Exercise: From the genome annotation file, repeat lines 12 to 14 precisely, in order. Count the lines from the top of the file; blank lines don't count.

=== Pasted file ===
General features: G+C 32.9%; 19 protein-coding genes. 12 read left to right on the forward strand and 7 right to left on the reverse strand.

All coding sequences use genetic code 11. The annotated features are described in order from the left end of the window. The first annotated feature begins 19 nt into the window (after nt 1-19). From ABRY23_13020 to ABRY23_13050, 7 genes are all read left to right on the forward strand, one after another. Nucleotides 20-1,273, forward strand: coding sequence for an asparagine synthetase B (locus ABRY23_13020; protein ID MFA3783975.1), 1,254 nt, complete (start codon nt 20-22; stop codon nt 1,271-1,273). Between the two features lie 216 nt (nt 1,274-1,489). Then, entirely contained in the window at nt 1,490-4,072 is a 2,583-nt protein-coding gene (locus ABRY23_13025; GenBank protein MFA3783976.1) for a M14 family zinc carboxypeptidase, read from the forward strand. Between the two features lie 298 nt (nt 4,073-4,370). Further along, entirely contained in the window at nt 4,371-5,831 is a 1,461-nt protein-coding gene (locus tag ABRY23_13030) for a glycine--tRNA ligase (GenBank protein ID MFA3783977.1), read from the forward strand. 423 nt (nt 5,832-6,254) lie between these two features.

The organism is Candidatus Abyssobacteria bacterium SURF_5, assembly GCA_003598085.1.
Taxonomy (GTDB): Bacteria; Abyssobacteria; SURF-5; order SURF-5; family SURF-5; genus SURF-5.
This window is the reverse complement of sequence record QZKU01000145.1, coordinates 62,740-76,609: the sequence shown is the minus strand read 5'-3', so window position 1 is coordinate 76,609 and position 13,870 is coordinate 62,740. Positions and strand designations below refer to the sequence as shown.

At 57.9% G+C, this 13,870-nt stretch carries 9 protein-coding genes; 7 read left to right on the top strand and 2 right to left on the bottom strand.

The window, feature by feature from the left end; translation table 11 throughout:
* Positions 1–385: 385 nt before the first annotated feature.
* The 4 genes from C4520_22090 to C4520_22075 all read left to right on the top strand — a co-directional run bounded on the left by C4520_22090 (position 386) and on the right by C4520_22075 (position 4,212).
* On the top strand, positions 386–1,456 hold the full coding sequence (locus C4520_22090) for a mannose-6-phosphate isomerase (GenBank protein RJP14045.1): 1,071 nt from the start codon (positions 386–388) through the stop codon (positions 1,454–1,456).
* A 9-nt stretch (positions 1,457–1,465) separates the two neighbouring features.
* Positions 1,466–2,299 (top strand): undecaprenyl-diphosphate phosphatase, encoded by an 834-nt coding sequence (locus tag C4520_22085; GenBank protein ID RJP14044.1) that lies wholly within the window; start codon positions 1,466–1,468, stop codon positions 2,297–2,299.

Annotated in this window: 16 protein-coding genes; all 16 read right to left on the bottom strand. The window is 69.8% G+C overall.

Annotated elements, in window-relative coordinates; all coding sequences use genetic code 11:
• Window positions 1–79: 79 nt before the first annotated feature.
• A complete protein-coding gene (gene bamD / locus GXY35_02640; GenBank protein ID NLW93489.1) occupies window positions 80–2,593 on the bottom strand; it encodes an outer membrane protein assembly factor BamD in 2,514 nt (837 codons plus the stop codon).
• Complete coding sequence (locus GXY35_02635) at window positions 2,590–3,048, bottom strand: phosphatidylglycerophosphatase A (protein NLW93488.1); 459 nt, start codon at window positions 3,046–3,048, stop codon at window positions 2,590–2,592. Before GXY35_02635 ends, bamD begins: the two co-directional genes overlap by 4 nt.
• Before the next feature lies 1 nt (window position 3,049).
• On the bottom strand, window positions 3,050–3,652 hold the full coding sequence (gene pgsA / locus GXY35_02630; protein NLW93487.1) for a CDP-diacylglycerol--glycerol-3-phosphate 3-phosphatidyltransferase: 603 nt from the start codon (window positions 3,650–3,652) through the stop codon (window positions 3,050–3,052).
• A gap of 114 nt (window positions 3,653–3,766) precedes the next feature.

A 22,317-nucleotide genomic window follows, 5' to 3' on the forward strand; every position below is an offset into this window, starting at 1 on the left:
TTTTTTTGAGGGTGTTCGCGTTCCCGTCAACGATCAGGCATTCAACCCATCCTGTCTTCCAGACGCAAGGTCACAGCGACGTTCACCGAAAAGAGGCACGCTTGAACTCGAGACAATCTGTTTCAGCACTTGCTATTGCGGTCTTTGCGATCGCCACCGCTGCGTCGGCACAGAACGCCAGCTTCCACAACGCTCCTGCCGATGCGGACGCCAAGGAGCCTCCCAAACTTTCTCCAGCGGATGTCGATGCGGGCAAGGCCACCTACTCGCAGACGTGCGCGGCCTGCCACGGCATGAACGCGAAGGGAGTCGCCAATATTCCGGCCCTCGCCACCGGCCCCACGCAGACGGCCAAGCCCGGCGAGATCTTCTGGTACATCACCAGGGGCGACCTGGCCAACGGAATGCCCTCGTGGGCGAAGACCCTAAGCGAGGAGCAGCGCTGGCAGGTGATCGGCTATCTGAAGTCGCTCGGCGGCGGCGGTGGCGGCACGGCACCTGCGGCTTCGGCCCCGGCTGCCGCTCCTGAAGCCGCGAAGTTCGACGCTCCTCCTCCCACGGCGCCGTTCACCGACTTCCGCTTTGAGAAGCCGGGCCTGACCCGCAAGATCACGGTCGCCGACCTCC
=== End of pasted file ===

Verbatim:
* Positions 1,466–2,299 (top strand): undecaprenyl-diphosphate phosphatase, encoded by an 834-nt coding sequence (locus tag C4520_22085; GenBank protein ID RJP14044.1) that lies wholly within the window; start codon positions 1,466–1,468, stop codon positions 2,297–2,299.

Annotated in this window: 16 protein-coding genes; all 16 read right to left on the bottom strand. The window is 69.8% G+C overall.

Annotated elements, in window-relative coordinates; all coding sequences use genetic code 11: